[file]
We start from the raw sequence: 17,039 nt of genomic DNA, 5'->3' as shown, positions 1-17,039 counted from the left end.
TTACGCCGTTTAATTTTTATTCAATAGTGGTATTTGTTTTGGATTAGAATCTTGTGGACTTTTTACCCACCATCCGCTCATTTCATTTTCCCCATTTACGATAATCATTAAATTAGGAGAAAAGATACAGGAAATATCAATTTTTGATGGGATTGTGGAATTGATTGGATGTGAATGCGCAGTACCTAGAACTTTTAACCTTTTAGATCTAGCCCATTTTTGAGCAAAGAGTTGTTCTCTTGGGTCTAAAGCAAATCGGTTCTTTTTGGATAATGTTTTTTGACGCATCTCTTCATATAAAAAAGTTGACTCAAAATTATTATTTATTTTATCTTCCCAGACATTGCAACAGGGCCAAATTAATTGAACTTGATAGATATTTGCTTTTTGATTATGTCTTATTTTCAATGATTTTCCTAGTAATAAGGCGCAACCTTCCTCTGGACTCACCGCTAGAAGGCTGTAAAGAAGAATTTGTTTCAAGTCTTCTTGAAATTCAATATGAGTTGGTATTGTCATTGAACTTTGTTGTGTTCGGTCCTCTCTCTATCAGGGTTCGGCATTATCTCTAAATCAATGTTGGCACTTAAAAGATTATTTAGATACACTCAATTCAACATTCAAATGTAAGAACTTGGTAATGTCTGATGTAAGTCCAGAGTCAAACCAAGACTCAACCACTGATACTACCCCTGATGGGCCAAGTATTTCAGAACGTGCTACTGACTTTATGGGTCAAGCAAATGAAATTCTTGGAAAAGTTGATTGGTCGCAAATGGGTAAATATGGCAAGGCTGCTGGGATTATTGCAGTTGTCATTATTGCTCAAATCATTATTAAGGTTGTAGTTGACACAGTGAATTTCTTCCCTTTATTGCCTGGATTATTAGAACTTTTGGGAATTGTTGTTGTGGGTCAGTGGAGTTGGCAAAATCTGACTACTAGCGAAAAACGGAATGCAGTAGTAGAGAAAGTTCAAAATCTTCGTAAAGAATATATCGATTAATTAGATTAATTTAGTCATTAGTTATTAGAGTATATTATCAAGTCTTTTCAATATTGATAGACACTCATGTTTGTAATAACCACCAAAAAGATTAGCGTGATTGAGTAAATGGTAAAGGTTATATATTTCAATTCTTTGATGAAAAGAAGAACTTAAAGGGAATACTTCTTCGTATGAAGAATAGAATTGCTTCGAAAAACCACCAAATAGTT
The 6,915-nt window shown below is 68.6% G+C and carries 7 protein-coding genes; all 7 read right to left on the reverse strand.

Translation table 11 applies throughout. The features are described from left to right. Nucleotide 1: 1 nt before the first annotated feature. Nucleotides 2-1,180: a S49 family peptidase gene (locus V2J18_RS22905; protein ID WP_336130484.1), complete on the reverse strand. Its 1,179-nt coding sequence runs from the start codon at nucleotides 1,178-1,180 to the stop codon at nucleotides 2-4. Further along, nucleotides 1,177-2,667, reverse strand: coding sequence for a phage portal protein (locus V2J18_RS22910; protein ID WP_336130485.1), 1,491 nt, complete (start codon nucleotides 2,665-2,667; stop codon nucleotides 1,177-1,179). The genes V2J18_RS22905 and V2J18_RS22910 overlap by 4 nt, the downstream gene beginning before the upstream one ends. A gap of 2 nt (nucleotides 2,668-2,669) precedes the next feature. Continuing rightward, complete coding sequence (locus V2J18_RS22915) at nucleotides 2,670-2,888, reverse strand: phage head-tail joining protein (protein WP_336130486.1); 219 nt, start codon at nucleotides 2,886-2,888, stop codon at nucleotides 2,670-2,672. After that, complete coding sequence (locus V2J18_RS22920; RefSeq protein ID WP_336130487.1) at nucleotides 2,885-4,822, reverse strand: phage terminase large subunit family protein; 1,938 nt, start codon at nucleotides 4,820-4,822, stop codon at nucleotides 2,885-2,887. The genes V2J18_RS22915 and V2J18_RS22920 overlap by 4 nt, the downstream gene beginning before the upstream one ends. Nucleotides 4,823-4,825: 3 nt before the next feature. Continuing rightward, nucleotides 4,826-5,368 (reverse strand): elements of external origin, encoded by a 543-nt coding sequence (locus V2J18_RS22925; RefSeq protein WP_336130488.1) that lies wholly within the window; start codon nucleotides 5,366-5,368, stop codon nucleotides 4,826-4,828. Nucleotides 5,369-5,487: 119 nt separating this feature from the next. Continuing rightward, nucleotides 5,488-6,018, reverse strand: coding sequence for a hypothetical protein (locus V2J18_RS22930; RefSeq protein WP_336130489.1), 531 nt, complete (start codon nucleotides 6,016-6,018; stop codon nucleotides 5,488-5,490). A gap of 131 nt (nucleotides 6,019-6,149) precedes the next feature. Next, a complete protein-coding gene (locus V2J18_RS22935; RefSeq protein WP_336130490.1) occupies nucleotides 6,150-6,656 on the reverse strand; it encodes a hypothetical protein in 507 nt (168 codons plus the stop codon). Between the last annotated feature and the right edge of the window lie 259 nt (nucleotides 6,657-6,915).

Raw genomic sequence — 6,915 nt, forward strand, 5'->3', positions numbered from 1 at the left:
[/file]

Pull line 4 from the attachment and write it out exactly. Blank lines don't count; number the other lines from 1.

Translation table 11 applies throughout. The features are described from left to right. Nucleotide 1: 1 nt before the first annotated feature. Nucleotides 2-1,180: a S49 family peptidase gene (locus V2J18_RS22905; protein ID WP_336130484.1), complete on the reverse strand. Its 1,179-nt coding sequence runs from the start codon at nucleotides 1,178-1,180 to the stop codon at nucleotides 2-4. Further along, nucleotides 1,177-2,667, reverse strand: coding sequence for a phage portal protein (locus V2J18_RS22910; protein ID WP_336130485.1), 1,491 nt, complete (start codon nucleotides 2,665-2,667; stop codon nucleotides 1,177-1,179). The genes V2J18_RS22905 and V2J18_RS22910 overlap by 4 nt, the downstream gene beginning before the upstream one ends. A gap of 2 nt (nucleotides 2,668-2,669) precedes the next feature. Continuing rightward, complete coding sequence (locus V2J18_RS22915) at nucleotides 2,670-2,888, reverse strand: phage head-tail joining protein (protein WP_336130486.1); 219 nt, start codon at nucleotides 2,886-2,888, stop codon at nucleotides 2,670-2,672. After that, complete coding sequence (locus V2J18_RS22920; RefSeq protein ID WP_336130487.1) at nucleotides 2,885-4,822, reverse strand: phage terminase large subunit family protein; 1,938 nt, start codon at nucleotides 4,820-4,822, stop codon at nucleotides 2,885-2,887. The genes V2J18_RS22915 and V2J18_RS22920 overlap by 4 nt, the downstream gene beginning before the upstream one ends. Nucleotides 4,823-4,825: 3 nt before the next feature. Continuing rightward, nucleotides 4,826-5,368 (reverse strand): elements of external origin, encoded by a 543-nt coding sequence (locus V2J18_RS22925; RefSeq protein WP_336130488.1) that lies wholly within the window; start codon nucleotides 5,366-5,368, stop codon nucleotides 4,826-4,828. Nucleotides 5,369-5,487: 119 nt separating this feature from the next. Continuing rightward, nucleotides 5,488-6,018, reverse strand: coding sequence for a hypothetical protein (locus V2J18_RS22930; RefSeq protein WP_336130489.1), 531 nt, complete (start codon nucleotides 6,016-6,018; stop codon nucleotides 5,488-5,490). A gap of 131 nt (nucleotides 6,019-6,149) precedes the next feature. Next, a complete protein-coding gene (locus V2J18_RS22935; RefSeq protein WP_336130490.1) occupies nucleotides 6,150-6,656 on the reverse strand; it encodes a hypothetical protein in 507 nt (168 codons plus the stop codon). Between the last annotated feature and the right edge of the window lie 259 nt (nucleotides 6,657-6,915).